The Rise of the Military Class
Under the early courts, when military conscription had
centrally controlled, military affairs had been taken out
hands of the provincial aristocracy. But as the system
after 792, local power holders again became the primary
military strength. Shoen holders had access to
as they obtained improved military technology (such as new
methods, more powerful bows, armor, horses, and superior
and faced worsening local conditions in the ninth century,
service became part of shoen life. Not only the
but also civil and religious institutions formed private
units to protect themselves. Gradually, the provincial
was transformed into a new military elite based on the
the bushi (warrior) or samurai (literally, one who
The Bushido Code
, ch. 8).
Bushi interests were diverse, cutting across old
structures to form new associations in the tenth century.
interests, family connections, and kinship were
military groups that became part of family administration.
large regional military families formed around members of
aristocracy who had become prominent provincial figures.
military families gained prestige from connections to the
court and court-granted military titles and access to
Fujiwara, Taira, and Minamoto were among the most
families supported by the new military class.
Decline in food production, growth of the population,
competition for resources among the great families all led
gradual decline of Fujiwara power and gave rise to
disturbances in the mid-tenth and eleventh centuries.
the Fujiwara, Taira, and Minamoto families--all of whom
descended from the imperial family--attacked one another,
control over vast tracts of conquered land, set up rival
and generally broke the peace of the Land of the Rising
The Fujiwara controlled the throne until the reign of
Go-Sanjo (1068-73), the first emperor not born of a
since the ninth century. Go-Sanjo, determined to restore
control through strong personal rule, implemented reforms
Fujiwara influence. He also established an office to
validate estate records with the aim of reasserting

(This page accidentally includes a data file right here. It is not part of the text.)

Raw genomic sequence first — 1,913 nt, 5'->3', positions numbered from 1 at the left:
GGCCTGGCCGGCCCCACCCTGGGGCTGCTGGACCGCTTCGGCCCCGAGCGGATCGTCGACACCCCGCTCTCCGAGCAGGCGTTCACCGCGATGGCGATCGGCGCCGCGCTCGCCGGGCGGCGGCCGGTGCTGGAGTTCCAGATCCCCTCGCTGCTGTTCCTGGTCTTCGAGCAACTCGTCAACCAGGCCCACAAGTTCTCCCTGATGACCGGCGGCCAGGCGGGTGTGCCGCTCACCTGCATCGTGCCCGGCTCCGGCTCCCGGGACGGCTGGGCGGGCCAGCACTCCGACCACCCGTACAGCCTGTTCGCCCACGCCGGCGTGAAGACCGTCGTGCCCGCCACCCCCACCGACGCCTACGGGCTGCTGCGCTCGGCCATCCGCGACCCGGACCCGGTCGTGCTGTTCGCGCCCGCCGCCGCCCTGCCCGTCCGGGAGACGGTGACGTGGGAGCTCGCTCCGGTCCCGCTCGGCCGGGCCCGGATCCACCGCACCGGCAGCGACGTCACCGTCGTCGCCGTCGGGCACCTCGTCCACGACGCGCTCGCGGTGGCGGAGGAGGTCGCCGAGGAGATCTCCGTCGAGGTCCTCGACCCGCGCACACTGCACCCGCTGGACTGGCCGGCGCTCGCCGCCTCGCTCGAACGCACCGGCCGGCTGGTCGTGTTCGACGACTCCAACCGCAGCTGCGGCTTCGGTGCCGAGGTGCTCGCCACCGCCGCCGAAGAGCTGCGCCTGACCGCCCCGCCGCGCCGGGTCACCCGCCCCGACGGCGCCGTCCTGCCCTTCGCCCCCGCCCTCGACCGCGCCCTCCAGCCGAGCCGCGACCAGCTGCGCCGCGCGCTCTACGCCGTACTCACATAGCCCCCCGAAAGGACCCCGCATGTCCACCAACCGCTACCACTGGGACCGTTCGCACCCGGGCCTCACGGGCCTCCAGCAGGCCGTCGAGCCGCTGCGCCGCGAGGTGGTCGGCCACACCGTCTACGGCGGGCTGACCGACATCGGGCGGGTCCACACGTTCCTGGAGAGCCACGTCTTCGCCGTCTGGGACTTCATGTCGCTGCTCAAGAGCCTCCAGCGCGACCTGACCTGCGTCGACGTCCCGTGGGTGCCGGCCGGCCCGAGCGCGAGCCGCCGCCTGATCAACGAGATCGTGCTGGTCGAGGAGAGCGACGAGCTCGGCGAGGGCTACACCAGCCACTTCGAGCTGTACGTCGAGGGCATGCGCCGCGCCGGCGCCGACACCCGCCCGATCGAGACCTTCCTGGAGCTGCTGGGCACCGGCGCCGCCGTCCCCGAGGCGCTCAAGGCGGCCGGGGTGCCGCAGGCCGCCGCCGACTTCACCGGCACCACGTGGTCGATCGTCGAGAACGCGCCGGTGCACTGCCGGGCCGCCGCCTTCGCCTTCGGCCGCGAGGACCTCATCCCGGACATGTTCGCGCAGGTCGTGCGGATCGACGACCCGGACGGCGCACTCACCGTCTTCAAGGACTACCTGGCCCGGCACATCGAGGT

control. Many shoen were not properly certified,
landholders, like the Fujiwara, felt threatened with the
their lands. Go-Sanjo also established the Incho, or
Office of the
Cloistered Emperor, which was held by a succession of
abdicated to devote themselves to behind-the-scenes
insei (cloistered government).
The Incho filled the void left by the decline of
power. Rather than being banished, the Fujiwara were
retained in their old positions of civil dictator and
the center while being bypassed in decision making. In
of the Fujiwara were replaced, mostly by members of the
Minamoto family. While the Fujiwara fell into disputes
themselves and formed northern and southern factions, the
insei system allowed the paternal line of the
family to gain influence over the throne. The period from
1156 was the age of supremacy of the Incho and of the rise
military class throughout the country. Military might
civil authority dominated the government.
A struggle for succession in the mid-twelfth century
Fujiwara an opportunity to regain their former power.
Yorinaga sided with the retired emperor in a violent
battle in 1158
against the heir apparent, who was supported by the Taira
Minamoto. In the end, the Fujiwara were destroyed, the old
of government supplanted, and the insei system left
powerless as bushi took control of court affairs,
turning point in Japanese history. Within a year, the
Minamoto clashed, and a twenty-year period of Taira
began. The Taira were seduced by court life and ignored
the provinces. Finally, Minamoto Yoritomo (1147-99) rose
headquarters at Kamakura (in the Kanto region, southwest
Tokyo) to defeat the Taira, and with them the child
controlled, in the Genpei War (1180-85).
Data as of January 1994